ShareMouse is free for Non-Commercial Personal Use. But you are limited to a maximum of two monitors. Or, you can register for professional use, granting you up-to 19 networked monitors/systems, encryption, and a handful of other tools for $49.95.

Download: ShareMouse for Windows | macOS (Free)

3. Synergy

synergy share mouse laptop

I used Synergy for a long time until switching to ShareMouse. Still, Synergy remains an excellent open source virtual KVM tool. It is well suited to turning your laptop into a second monitor, featuring drag and drop file sharing, shared clipboard, and encryption.

Synergy isn’t free. It comes in two flavors; a Basic version for $29, and a Pro version for $39. The basic version has seen a steep rise in price in recent years (from $10 to $29), and the Pro version has jumped up, too. Synergy developer, Symless, is also working on Synergy 2, so that could explain the price jump.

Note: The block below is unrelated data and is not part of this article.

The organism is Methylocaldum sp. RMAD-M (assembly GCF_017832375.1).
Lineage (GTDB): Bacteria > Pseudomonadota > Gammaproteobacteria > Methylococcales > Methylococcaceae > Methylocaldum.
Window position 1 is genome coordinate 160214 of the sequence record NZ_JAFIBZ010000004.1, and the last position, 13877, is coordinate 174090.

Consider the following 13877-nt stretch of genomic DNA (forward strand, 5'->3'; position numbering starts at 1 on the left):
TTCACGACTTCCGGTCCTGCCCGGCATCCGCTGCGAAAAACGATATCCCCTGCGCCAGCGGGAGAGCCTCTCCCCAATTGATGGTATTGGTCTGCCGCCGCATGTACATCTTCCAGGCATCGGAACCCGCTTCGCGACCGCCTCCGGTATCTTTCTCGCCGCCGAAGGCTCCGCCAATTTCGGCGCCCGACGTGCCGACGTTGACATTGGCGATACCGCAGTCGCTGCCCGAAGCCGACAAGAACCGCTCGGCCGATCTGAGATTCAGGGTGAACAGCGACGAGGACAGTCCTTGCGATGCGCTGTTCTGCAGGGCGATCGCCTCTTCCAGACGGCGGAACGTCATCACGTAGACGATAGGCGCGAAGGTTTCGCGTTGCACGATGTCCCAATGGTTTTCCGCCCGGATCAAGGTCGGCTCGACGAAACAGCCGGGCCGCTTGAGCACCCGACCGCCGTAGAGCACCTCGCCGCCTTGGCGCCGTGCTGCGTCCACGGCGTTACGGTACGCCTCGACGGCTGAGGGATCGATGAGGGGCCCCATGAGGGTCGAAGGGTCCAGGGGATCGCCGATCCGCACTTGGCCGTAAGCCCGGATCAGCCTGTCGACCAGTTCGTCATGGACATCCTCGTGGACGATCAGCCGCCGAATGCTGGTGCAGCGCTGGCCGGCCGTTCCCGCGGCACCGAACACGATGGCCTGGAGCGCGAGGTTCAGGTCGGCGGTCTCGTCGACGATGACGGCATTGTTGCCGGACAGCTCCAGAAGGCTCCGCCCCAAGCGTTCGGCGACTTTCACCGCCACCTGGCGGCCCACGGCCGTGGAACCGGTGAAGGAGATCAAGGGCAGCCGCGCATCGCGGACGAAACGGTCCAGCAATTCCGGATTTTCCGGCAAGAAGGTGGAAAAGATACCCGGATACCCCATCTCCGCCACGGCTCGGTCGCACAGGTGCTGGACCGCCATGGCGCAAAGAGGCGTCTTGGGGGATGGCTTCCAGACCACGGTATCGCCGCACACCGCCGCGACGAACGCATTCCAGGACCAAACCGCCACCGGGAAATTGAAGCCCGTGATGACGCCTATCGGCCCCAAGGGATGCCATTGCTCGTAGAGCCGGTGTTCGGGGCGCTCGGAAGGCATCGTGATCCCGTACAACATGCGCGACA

One cool Synergy feature is that you can install it on your Raspberry Pi and use it as a central controller for every system attached to your network. Synergy is also available for an extensive range of operating systems, as you will see below.

Download: Synergy for Windows (64-bit) | Windows (32-bit) | macOS | Ubuntu (64-bit) | Debian (64-bit) | Red Hat & Fedora (64-bit) | Raspbian

4. Mouse Without Borders

mouse without borders share screen

Mouse Without Borders is a workspace unification application developed by The Garage. The Garage is an internal Microsoft development team that employees can use to incubate and build personal ideas into real-world projects. The Garage has overseen some fantastic projects, including the Microsoft Launcher for Android, the Microsoft Health Bot Service, and Eye Control for Windows 10.

As well as these projects, you can use Mouse Without Borders, a virtual KVM tool that “makes you the captain of your computer fleet.”